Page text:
His works are like enormous messages for anyone who knows how to read the formal language of nature. And all of us, including nature itself, know how to read it. Jim Denevan is a strange artist who could be compared to a musical composer or a ballet dancer. His works, almost always beside the sea, are drawings of the congenital rhythms of the human body, but are also of the rhythms in tune with the sound of the waves and the scratching noise of the sand when the works are sketched. He and his instrument, usually a stick found on the beach or a plowing tool, are his companions in a mathematical dance that is in a magnanimous and modest tempo; a dance that talks of the universe and then immediately disappears.

His sculptures began to attract the attention of the media and followers of land art in 1999. He has now created several hundred of them, the majority of them on beaches in California, but also in Australia, Vancouver and New York, among other places. Each one of them takes about five hours work and miles of perfectly drawn walks with a balance of body and a mathematical mind. But it all began when his mother, an outstanding mathematician and a specialist in the Fibonacci mathematical sequence developed Alzheimer’s and Denevan spent time surfing the waves of Santa Cruz as a way of praying and dragging a stick along the beach as a way of coming to terms with it. In the form of the mandala he found the well-known tool of healing.

All of his pieces are enchanting, especially those he created in Vancouver in 2010, in which his drawings in the sand were slowly intervened by the canals of the region, to the extent that they were translucent below the works in some places and in others they remained intact until it appeared that the circles and lineal forms had always been there because the geometry has the same logic as the Earth.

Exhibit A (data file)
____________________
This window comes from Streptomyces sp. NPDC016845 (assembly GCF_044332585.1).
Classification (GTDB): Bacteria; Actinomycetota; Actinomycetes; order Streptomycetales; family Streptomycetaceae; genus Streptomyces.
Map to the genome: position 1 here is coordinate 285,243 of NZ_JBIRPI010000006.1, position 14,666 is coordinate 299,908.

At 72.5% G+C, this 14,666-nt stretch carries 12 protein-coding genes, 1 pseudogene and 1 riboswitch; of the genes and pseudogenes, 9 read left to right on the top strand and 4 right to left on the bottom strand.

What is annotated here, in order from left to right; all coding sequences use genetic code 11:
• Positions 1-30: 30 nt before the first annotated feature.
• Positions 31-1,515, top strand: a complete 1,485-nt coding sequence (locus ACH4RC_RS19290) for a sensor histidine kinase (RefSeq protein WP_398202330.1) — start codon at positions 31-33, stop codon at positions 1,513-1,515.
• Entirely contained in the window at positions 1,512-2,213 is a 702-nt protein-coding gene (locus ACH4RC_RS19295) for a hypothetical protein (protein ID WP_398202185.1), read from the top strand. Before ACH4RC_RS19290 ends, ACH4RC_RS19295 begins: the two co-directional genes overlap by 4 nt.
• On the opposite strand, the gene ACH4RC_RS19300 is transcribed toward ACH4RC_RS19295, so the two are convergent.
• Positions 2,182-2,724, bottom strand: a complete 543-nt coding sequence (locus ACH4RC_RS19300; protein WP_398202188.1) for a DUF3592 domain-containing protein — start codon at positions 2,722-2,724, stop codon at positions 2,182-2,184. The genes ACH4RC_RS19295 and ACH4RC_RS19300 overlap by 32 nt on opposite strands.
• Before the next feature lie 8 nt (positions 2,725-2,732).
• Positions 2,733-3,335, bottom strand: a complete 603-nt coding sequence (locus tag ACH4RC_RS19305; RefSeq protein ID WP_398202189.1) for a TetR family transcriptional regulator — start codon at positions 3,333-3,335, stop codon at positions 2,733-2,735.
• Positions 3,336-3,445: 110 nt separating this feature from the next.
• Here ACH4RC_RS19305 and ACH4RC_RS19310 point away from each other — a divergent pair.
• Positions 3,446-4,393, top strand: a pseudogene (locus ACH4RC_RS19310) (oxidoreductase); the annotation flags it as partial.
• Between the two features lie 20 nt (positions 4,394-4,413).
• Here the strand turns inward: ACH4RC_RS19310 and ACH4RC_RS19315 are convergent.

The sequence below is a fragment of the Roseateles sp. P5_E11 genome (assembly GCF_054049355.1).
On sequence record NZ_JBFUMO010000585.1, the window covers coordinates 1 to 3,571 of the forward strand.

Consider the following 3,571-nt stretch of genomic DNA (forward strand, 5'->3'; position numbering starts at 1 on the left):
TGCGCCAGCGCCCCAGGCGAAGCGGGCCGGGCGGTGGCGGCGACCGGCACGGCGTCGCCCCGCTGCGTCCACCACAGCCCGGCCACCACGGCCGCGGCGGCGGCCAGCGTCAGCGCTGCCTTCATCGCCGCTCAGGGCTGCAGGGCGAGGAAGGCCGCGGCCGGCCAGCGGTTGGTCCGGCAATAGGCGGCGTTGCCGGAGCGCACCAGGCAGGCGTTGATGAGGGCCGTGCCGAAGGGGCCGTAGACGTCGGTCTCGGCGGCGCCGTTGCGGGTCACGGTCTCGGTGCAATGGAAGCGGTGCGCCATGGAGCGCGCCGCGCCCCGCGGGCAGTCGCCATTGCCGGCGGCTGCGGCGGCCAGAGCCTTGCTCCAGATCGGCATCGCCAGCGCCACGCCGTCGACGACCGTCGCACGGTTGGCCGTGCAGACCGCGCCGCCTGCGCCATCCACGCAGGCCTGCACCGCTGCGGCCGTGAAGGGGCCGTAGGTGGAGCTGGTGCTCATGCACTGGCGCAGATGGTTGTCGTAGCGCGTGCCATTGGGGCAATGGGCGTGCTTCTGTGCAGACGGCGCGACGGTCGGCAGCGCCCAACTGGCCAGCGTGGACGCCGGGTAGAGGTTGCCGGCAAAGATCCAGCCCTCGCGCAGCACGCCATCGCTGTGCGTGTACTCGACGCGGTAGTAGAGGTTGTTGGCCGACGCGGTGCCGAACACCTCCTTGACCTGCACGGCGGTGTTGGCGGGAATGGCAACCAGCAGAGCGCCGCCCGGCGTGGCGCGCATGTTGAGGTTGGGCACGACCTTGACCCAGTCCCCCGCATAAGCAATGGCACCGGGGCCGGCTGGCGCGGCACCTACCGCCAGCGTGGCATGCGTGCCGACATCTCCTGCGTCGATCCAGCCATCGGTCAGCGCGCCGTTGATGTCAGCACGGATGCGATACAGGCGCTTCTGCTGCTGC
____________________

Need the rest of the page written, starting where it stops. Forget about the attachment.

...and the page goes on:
solar lanterns at main beach

More recently the artist has been transforming beaches of the world into beautiful landscaped illuminated by solar lamps that celebrate the places they are located in, the process they imply and the sacred geometry. Soon he will carry out one of his light performances in the Faena District of Miami Beach that will act like a constellation of lighthouses to celebrate the natural beauty of the place and remind us that the body knows the formal language of the universe, we simply have to let it be drawn.

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His works are like enormous messages for anyone who knows how to read the formal language of nature. And all of us, including nature itself, know how to read it. Jim Denevan is a strange artist who could be compared to a musical composer or a ballet dancer. His works, almost always beside the sea, are drawings of the congenital rhythms of the human body, but are also of the rhythms in tune with the sound of the waves and the scratching noise of the sand when the works are sketched. He and his instrument, usually a stick found on the beach or a plowing tool, are his companions in a mathematical dance that is in a magnanimous and modest tempo; a dance that talks of the universe and then immediately disappears.

His sculptures began to attract the attention of the media and followers of land art in 1999. He has now created several hundred of them, the majority of them on beaches in California, but also in Australia, Vancouver and New York, among other places. Each one of them takes about five hours work and miles of perfectly drawn walks with a balance of body and a mathematical mind. But it all began when his mother, an outstanding mathematician and a specialist in the Fibonacci mathematical sequence developed Alzheimer’s and Denevan spent time surfing the waves of Santa Cruz as a way of praying and dragging a stick along the beach as a way of coming to terms with it. In the form of the mandala he found the well-known tool of healing.

All of his pieces are enchanting, especially those he created in Vancouver in 2010, in which his drawings in the sand were slowly intervened by the canals of the region, to the extent that they were translucent below the works in some places and in others they remained intact until it appeared that the circles and lineal forms had always been there because the geometry has the same logic as the Earth.

 solar lanterns at main beach

More recently the artist has been transforming beaches of the world into beautiful landscaped illuminated by solar lamps that celebrate the places they are located in, the process they imply and the sacred geometry. Soon he will carry out one of his light performances in the Faena District of Miami Beach that will act like a constellation of lighthouses to celebrate the natural beauty of the place and remind us that the body knows the formal language of the universe, we simply have to let it be drawn.

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